Then in the 76th minute, a rare foray into the German penalty area resulted in a corner. Alessandro Florenzi floated it into the box; Giorgio Chiellini jumped for the ball at the near post, and Boateng, for some unknown reason, decided to leap into the air with both of his arms reaching for the sky. The ball inevitably hit one of them; the referee pointed to the spot, and Leonardo Bonucci scored the resultant penalty to even things up for the Italians and send the tie into extra time.
The next 30-minutes were a non-event as have all of the extra time encounters we have seen at these Championships. It was the Germans who seemed to have the greater reserves of energy, but they couldn’t turn it into any chance of note, and these two giants of world football entered the lottery of a penalty shoot-out.
What happened next was nothing short of mind blowing.
The ice cool Germans had won five of their last six penalty shootouts and hadn’t missed one since 1982 (22 shots ago). Italy, on the other hand, had lost five of their last eight. It seemed as if Italy’s record of never having lost to Germany in a major finals was about to get crushed big time.
Lorenzo Insigne scored for Italy. Toni Kroos evened things up for the Germans. Next up was Simone Zaza. Conte had put him on the park specifically to take this kick. His first touch of the ball was to place it on the spot. The Juventus striker then made a ridiculous stuttering run up before blazing his shot over the bar. As far as penalties go, it was one of the worse you would ever see.
The Italians were cracking under the pressure.
The Germans would predictably score the next four penalties to win.
And then Thomas Muller stepped up and took a penalty that was just as bad, and Buffon saved it to even things up. Muller would later tell the press that he would never volunteer to take another penalty again.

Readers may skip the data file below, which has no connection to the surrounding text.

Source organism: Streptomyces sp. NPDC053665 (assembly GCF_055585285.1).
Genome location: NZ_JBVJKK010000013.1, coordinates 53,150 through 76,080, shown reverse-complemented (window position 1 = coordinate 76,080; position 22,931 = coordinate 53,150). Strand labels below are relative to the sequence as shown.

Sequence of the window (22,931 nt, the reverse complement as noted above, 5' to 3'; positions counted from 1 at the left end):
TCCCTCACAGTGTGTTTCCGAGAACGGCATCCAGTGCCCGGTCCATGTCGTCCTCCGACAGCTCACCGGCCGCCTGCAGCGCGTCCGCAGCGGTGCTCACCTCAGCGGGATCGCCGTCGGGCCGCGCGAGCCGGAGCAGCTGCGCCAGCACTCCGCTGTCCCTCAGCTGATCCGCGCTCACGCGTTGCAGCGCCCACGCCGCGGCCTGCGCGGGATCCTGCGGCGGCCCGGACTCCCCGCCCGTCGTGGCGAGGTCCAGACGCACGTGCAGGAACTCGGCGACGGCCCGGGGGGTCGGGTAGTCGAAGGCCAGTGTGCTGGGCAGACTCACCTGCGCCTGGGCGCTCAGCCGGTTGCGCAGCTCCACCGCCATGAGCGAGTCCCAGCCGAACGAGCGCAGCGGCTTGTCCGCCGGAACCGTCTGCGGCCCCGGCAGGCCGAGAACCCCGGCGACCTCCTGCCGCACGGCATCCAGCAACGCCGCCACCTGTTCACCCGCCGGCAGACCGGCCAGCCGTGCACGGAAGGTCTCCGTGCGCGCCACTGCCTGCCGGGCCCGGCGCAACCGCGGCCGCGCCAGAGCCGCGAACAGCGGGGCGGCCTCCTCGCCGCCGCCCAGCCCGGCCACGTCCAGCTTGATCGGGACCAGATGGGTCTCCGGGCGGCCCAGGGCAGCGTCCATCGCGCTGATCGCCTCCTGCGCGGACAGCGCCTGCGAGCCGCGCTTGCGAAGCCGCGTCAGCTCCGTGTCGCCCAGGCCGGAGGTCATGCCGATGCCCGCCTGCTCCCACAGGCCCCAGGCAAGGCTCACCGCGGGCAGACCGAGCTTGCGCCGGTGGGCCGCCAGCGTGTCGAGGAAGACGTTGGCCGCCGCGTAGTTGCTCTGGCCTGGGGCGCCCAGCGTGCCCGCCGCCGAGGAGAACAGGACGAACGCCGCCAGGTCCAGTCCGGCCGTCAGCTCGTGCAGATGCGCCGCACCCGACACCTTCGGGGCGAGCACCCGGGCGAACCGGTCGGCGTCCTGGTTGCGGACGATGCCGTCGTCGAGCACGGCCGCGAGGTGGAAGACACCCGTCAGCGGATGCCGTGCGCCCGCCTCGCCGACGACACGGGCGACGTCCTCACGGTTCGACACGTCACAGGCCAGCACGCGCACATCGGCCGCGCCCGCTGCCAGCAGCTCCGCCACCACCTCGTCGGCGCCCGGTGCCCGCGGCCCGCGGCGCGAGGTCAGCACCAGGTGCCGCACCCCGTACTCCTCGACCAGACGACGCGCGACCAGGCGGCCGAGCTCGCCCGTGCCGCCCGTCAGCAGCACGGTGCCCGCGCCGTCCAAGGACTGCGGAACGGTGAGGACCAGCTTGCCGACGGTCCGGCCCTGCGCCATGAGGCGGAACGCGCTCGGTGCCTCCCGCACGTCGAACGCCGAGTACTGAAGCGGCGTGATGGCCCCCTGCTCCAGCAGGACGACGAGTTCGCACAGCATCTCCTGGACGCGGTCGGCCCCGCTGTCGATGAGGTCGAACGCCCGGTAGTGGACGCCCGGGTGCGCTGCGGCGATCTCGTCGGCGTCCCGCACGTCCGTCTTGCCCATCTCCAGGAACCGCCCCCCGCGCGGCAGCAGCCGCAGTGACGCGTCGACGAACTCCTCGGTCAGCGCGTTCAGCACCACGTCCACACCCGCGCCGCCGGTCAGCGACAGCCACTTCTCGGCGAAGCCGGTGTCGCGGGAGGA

Andrea Barzagli stepped up and smashed Italy into the lead, and then Ozil hit the post. What was going on? After scoring 22 in a row, they miss the next 2?
And then Graziano Pelle strode forward, confidently told Neuer where he was going to stick it, and then sent his weak shot wide of the post. The Southampton striker lurched back to the halfway line; Julian Draxler stepped up to fire home, and we were back to square one.
Doesn’t anyone want to win this thing?
It seems not.
Bonucci was sent forward to take the Italians final penalty. He was the man who gave them this opportunity with that 76th-minute equaliser, could he apply pressure on Germany by taking the lead?
Another weak penalty, another Neuer save, and up stepped Bastian Schweinsteiger to be the hero of what can only be described as a story that somewhere along the way lost the plot.
The Manchester United midfielder was playing for the 119th time. He has won every honour there is to win in the game. He is the man you want to take your tournament-defining spot kick. And then he missed…very badly. Schweinsteiger hoofing the ball over the bar, and we are in sudden death.
And this is where we found the plot.
Six players stepped forward and smashed the ball home before Manchester United’s Matteo Darmian saw his penalty saved by Neuer. What is it with these English based players? The appalling penalty shootout record of the English national side must be rubbing off on them.
And then came Jonas Hector, the FC Koln left-back, making only his 19th appearance for his country, and he had the responsibility of taking the Germans through to the semi-finals. He didn’t shirk it. He scored. Germany had done it again, only, this time, they revealed their jugular, and Italy didn’t have the courage to sink their fangs into it.
Their reward is a semi-final tie against the hosts France who did what England should have done and buried Iceland’s brave resistance with a 5-2 romp at the Stade de France. Bodog has made France the slight favourites at +175 v +180. I think that’s a mistake. We will find out when the two teams get jiggy with it on Thursday 7 July.
Portugal v Wales
France v Germany